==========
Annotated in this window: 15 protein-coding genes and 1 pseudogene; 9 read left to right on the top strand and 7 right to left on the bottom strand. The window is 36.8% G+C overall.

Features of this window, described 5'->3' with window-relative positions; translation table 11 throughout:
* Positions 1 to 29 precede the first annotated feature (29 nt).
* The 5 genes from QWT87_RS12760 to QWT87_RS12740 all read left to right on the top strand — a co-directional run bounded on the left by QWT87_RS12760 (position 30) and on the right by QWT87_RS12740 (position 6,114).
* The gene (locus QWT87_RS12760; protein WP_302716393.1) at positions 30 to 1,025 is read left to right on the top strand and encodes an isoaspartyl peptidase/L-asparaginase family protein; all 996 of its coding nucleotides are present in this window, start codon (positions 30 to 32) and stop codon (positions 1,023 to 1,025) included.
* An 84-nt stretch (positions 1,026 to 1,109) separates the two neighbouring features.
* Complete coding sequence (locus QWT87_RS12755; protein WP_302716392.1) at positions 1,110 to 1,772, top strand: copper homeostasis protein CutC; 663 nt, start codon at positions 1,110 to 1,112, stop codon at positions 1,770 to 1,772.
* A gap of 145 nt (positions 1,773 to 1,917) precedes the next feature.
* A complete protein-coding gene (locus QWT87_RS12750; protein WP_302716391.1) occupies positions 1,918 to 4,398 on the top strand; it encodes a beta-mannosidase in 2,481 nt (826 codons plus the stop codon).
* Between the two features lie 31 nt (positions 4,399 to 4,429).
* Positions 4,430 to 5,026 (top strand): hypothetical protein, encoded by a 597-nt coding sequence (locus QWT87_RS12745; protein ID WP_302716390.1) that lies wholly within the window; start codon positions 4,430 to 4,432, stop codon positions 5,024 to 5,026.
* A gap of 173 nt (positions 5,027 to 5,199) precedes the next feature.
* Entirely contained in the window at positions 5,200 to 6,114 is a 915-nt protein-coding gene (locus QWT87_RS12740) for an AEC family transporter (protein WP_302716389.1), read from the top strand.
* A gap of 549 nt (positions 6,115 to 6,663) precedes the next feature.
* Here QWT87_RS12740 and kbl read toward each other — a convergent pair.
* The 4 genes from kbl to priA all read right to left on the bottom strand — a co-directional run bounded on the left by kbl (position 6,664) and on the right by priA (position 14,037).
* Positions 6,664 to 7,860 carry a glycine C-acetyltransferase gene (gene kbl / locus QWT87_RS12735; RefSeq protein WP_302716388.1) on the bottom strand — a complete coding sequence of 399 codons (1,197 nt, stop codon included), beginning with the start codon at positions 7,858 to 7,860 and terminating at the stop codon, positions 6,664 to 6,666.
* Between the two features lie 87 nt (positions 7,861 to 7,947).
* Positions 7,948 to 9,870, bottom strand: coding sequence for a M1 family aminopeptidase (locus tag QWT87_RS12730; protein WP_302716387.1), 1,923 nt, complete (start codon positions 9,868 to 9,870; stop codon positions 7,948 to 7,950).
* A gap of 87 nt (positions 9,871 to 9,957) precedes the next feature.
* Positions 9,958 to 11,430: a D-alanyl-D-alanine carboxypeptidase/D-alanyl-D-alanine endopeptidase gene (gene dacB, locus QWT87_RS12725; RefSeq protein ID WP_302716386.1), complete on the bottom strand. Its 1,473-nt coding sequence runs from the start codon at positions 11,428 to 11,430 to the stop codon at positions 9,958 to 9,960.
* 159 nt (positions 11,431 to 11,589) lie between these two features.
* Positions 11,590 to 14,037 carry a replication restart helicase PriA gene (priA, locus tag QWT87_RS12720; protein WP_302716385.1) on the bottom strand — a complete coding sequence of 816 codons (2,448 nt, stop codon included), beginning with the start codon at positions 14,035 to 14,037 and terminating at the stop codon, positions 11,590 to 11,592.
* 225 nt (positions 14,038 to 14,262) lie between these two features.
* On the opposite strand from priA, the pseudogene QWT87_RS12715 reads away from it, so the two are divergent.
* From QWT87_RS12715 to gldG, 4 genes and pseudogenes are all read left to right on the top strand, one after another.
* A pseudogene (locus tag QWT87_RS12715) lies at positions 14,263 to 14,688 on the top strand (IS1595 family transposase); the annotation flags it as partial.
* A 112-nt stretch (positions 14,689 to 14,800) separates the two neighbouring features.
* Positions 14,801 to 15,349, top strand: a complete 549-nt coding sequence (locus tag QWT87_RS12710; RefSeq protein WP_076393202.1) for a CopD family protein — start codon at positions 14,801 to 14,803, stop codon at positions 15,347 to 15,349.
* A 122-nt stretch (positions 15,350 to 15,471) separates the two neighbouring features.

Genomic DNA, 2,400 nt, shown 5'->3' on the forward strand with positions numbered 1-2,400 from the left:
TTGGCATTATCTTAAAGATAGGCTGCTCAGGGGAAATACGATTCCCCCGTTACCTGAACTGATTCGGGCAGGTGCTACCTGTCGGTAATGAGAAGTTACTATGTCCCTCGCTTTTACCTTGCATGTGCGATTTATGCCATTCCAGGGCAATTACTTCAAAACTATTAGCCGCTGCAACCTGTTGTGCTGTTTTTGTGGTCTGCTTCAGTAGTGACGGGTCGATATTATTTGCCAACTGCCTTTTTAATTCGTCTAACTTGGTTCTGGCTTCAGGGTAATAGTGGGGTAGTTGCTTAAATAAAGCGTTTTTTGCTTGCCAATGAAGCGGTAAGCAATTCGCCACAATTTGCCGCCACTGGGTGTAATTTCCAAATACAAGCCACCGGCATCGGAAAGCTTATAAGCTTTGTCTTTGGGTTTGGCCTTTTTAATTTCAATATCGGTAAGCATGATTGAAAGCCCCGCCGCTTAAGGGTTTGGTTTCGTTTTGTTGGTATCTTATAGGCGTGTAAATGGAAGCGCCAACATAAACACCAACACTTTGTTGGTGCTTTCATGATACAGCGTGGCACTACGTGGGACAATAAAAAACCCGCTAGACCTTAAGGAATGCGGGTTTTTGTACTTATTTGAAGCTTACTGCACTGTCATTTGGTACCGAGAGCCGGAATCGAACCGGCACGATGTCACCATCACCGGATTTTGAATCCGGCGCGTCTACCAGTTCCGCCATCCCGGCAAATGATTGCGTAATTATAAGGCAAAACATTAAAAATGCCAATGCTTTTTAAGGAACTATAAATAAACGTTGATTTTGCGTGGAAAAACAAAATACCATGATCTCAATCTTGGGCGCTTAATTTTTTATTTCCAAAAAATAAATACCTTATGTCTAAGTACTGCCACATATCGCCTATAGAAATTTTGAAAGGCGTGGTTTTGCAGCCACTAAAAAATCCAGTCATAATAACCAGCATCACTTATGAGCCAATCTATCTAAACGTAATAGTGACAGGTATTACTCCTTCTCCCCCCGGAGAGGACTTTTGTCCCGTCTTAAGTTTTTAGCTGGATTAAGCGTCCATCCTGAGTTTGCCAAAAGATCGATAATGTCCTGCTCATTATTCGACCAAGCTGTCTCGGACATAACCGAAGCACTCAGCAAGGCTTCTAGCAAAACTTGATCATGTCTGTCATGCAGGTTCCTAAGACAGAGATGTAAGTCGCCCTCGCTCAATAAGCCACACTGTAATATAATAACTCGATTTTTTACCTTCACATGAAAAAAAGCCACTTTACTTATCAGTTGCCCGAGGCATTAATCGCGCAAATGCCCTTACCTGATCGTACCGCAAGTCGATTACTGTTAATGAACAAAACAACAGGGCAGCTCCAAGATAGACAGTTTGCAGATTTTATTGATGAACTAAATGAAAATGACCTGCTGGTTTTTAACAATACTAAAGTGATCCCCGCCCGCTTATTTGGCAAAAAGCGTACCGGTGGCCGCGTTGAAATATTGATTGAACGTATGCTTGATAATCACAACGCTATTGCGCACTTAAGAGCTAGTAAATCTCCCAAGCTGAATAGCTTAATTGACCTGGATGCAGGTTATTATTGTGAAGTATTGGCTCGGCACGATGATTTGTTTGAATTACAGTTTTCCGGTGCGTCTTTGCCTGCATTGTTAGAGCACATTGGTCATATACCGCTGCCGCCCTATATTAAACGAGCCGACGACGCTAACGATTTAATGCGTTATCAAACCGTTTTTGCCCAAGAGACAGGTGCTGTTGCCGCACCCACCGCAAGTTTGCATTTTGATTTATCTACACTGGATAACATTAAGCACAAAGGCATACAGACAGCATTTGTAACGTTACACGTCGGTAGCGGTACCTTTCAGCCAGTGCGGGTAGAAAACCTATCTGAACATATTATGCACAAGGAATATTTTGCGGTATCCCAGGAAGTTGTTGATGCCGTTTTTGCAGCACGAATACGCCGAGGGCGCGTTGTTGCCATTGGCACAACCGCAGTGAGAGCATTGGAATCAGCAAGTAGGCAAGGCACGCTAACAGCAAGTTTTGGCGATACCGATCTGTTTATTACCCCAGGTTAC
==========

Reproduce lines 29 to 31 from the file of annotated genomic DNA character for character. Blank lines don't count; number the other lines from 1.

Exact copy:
* Positions 14,801 to 15,349, top strand: a complete 549-nt coding sequence (locus tag QWT87_RS12710; RefSeq protein WP_076393202.1) for a CopD family protein — start codon at positions 14,801 to 14,803, stop codon at positions 15,347 to 15,349.
* A 122-nt stretch (positions 15,350 to 15,471) separates the two neighbouring features.

Genomic DNA, 2,400 nt, shown 5'->3' on the forward strand with positions numbered 1-2,400 from the left: